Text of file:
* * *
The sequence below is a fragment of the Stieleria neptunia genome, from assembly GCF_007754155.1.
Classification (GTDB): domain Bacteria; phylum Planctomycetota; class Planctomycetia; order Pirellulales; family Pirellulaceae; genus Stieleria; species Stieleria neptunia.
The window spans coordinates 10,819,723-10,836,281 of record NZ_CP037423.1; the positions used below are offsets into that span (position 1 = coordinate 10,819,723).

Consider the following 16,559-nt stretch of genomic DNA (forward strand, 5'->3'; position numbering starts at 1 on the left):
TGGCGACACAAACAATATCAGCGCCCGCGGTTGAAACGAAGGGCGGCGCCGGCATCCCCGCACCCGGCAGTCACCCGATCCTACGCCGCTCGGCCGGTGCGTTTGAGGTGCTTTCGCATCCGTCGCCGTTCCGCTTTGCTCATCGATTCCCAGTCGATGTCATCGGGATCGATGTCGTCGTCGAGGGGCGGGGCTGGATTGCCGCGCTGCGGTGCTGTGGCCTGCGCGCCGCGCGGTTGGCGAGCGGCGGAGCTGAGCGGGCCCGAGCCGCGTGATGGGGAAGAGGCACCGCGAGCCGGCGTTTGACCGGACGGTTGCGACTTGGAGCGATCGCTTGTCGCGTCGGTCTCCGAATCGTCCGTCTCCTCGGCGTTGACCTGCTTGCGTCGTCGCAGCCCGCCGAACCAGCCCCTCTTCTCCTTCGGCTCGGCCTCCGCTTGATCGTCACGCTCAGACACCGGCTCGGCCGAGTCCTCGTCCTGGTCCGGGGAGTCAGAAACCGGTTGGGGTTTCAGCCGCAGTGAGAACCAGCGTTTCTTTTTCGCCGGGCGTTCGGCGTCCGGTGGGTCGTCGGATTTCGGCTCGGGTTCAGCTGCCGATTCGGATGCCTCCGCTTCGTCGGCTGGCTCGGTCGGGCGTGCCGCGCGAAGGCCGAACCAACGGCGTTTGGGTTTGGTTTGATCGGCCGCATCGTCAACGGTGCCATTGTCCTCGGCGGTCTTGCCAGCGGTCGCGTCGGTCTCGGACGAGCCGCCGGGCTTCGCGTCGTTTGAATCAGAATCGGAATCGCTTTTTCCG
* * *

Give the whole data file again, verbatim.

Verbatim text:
The sequence below is a fragment of the Stieleria neptunia genome, from assembly GCF_007754155.1.
Classification (GTDB): domain Bacteria; phylum Planctomycetota; class Planctomycetia; order Pirellulales; family Pirellulaceae; genus Stieleria; species Stieleria neptunia.
The window spans coordinates 10,819,723-10,836,281 of record NZ_CP037423.1; the positions used below are offsets into that span (position 1 = coordinate 10,819,723).

Consider the following 16,559-nt stretch of genomic DNA (forward strand, 5'->3'; position numbering starts at 1 on the left):
TGGCGACACAAACAATATCAGCGCCCGCGGTTGAAACGAAGGGCGGCGCCGGCATCCCCGCACCCGGCAGTCACCCGATCCTACGCCGCTCGGCCGGTGCGTTTGAGGTGCTTTCGCATCCGTCGCCGTTCCGCTTTGCTCATCGATTCCCAGTCGATGTCATCGGGATCGATGTCGTCGTCGAGGGGCGGGGCTGGATTGCCGCGCTGCGGTGCTGTGGCCTGCGCGCCGCGCGGTTGGCGAGCGGCGGAGCTGAGCGGGCCCGAGCCGCGTGATGGGGAAGAGGCACCGCGAGCCGGCGTTTGACCGGACGGTTGCGACTTGGAGCGATCGCTTGTCGCGTCGGTCTCCGAATCGTCCGTCTCCTCGGCGTTGACCTGCTTGCGTCGTCGCAGCCCGCCGAACCAGCCCCTCTTCTCCTTCGGCTCGGCCTCCGCTTGATCGTCACGCTCAGACACCGGCTCGGCCGAGTCCTCGTCCTGGTCCGGGGAGTCAGAAACCGGTTGGGGTTTCAGCCGCAGTGAGAACCAGCGTTTCTTTTTCGCCGGGCGTTCGGCGTCCGGTGGGTCGTCGGATTTCGGCTCGGGTTCAGCTGCCGATTCGGATGCCTCCGCTTCGTCGGCTGGCTCGGTCGGGCGTGCCGCGCGAAGGCCGAACCAACGGCGTTTGGGTTTGGTTTGATCGGCCGCATCGTCAACGGTGCCATTGTCCTCGGCGGTCTTGCCAGCGGTCGCGTCGGTCTCGGACGAGCCGCCGGGCTTCGCGTCGTTTGAATCAGAATCGGAATCGCTTTTTCCG